The year was 2002, and Eve was still riding high on her GRAMMY win for the first-ever Best Rap/Sung Collaboration prize with No Doubt singer Gwen Stefani, “Let Me Blow Ya Mind.” Her third album, Eve-Olution, would peak at No. 6 on the Billboard 200 album chart, thanks to the Alicia Keys-assisted, No. 2 single “Gangsta Lovin’.”
Now more than a decade later, the woman once known as the “First Lady” of the Ruff Ryders hip-hop crew led by rapper DMX is back with her fourth album, Lip Lock, released last week (May 14) on her own record label, From The Rib.
“All of my decisions are tough right now, because it’s me,” she told Radio.com, adding that she now has the final word on everything from music videos to choosing her singles. “But I still have a huge support system. I have an amazing team of people. Not that I didn’t have that at Ruff Ryders, but there were extra hangers-on. I don’t have hangers-on like I used to. It is more of a business now. I love it, I think it’s fun. I definitely know a lot more information than I ever thought I should know!”
The new album, Lip Lock, feels very big. Was that intentional?
With this album, there were two things. One, lyrically, I definitely wanted people to recognize me. But then musically, I wanted it to be global, because I do travel a lot. I guess it is bigger it some sense. I just wanted a global sound.
How important were the lyrics on this album?
I’m a lyricist, first and foremost. It’s important for me to be recognized lyrically, for myself and my core audience. I want my audience to hear it and be like, “that’s my girl. That’s the girl I feel in love with!” It was important for me to do that for them.
How did collaborations with artists like Missy Elliott, Snoop Dogg, Dawn Richard and Gabe Saporta from Cobra Starship come about for this album?
The collaborations on this record kind of just happened. There was no premeditated collaboration. It’s like I made the record, and the record told me who to put on it. If we couldn’t get in touch with maybe one person (for a song), it just so happened that the person that wound up on it made it perfect.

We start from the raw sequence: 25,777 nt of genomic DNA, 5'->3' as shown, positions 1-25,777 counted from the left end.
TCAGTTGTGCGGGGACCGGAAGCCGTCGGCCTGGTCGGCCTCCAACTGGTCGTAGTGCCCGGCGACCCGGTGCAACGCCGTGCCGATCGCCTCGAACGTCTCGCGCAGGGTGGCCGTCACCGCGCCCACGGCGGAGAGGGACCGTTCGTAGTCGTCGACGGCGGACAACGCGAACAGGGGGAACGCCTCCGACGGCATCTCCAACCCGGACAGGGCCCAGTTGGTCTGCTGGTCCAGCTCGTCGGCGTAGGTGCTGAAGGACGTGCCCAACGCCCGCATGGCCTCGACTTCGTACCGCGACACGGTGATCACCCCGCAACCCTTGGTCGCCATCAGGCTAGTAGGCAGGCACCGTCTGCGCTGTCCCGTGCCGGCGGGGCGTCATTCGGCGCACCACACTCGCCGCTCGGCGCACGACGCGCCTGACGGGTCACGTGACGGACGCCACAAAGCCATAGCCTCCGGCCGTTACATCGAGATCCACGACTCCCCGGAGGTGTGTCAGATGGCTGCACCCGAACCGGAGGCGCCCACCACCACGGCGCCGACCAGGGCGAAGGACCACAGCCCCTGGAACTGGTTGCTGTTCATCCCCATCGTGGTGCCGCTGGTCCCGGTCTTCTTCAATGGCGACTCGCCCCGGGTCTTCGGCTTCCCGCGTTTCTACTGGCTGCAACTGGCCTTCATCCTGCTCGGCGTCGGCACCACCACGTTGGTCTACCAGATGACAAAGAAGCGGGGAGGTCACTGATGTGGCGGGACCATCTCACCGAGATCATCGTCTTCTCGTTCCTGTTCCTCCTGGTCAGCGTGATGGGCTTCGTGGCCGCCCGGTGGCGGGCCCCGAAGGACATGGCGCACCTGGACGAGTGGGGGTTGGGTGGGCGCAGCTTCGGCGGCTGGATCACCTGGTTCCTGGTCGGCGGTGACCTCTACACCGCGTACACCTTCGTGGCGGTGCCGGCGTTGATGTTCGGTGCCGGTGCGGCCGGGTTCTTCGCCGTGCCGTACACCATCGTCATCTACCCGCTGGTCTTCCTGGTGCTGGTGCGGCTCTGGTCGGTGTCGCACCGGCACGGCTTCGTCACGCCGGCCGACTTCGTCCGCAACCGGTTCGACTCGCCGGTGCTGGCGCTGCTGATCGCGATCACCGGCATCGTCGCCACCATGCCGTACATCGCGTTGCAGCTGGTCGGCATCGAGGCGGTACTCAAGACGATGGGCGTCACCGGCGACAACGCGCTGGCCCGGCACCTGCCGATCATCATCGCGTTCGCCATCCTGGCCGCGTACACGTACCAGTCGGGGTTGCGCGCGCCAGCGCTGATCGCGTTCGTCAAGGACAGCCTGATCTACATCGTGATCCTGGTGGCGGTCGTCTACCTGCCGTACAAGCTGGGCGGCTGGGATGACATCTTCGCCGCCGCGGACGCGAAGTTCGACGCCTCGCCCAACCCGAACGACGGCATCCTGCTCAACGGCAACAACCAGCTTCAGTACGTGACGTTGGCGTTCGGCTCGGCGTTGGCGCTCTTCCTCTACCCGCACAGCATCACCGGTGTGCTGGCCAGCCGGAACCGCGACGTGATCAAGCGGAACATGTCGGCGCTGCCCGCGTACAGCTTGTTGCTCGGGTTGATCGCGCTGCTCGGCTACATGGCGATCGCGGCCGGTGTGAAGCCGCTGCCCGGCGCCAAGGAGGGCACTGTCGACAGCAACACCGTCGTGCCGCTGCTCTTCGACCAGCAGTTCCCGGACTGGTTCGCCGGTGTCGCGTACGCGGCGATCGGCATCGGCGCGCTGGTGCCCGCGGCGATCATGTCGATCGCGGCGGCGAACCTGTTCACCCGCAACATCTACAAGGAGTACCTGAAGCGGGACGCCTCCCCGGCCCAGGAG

Talk about the album’s first single, “Make it Out This Town,” which features Saporta.
It’s a song about struggling, and being in a dark place. Or you can take it literally – being in your hometown and feeling like you need to get out of your hometown because you have bigger dreams and aspirations. It’s a positive record. I’m now the ambassador for Big Brothers Big Sisters of America, and that song is dedicated to them.
What advice would you have for today’s crop of female rappers?
The most advice I could give them is to have a level head, if you can. Try to pay attention to what’s going on. But obviously things happen so fast sometimes, you just get caught up. If you could take a second to step back and see everything, and see what’s happening, and feel what’s happening, I think it makes for a better life. I think that’s something I had to learn, because I got caught up in so many things. There were times when I was completely miserable, or just hearing the wrong information. But I think that happens when you’re a young artist.
If you could record a fantasy posse cut with four or more female rappers, who would you choose to be on it?
I would do [artists from] back in the day and now. It would be me, Missy [Elliott], there’s a new girl named Nacho who is so dope, that no one knows (she appears on Lip Lock album cut “Wanna Be”). I would put Azealia [Banks] on it, I’d put [Lil'] Kim on it. It would be a long-ass record, but I’d put Nicki [Minaj] on it, you know what I’m saying? I don’t have any issues with anyone. If it’s going to be a hot record, let’s do it. I’d put Foxy [Brown] on there, I don’t care.
How would you describe your musical tastes?
My music has always been eclectic. I barely listen to hip-hop. I mostly listen to reggae. If anybody knows me, they know my heart is reggae. But I also listen to songs from Fiona Apple, I like Alex Clare, I like Beyonce. I listen to everything. I can’t help it. If I like a song, I buy it.
How has it been living in London? (Eve relocated to the U.K. to be with her boyfriend, British race car driver Maximillion Cooper.)
London is a place that I’ve always loved. I’ve been going back and forth for years. But to live in London is different. Yeah, they speak English, but it’s different. You definitely have to get used to certain things. I think I’m kind of there now, but it was a bit of culture shock. They have cool slang in London.
What’s the London music scene like?
The music scene in London is exciting. Not that it’s not here [in America], but there are so many different little underground movements there. Whether it’s dubstep or Afro-pop, obviously there’s grime, there’s grunge, there’s garage… I think that you can hear all of those influences in music over there, especially the hip-hop.
What do you like to watch on TV?
I love to watch The Real Housewives of Atlanta and The Real Housewives of Beverly Hills. Either one, they’re both hilarious. I’m obsessed with Scandal. It’s juicy. It’s sexy, it’s just everything. [Kerry Washington] kills that role. She’s great.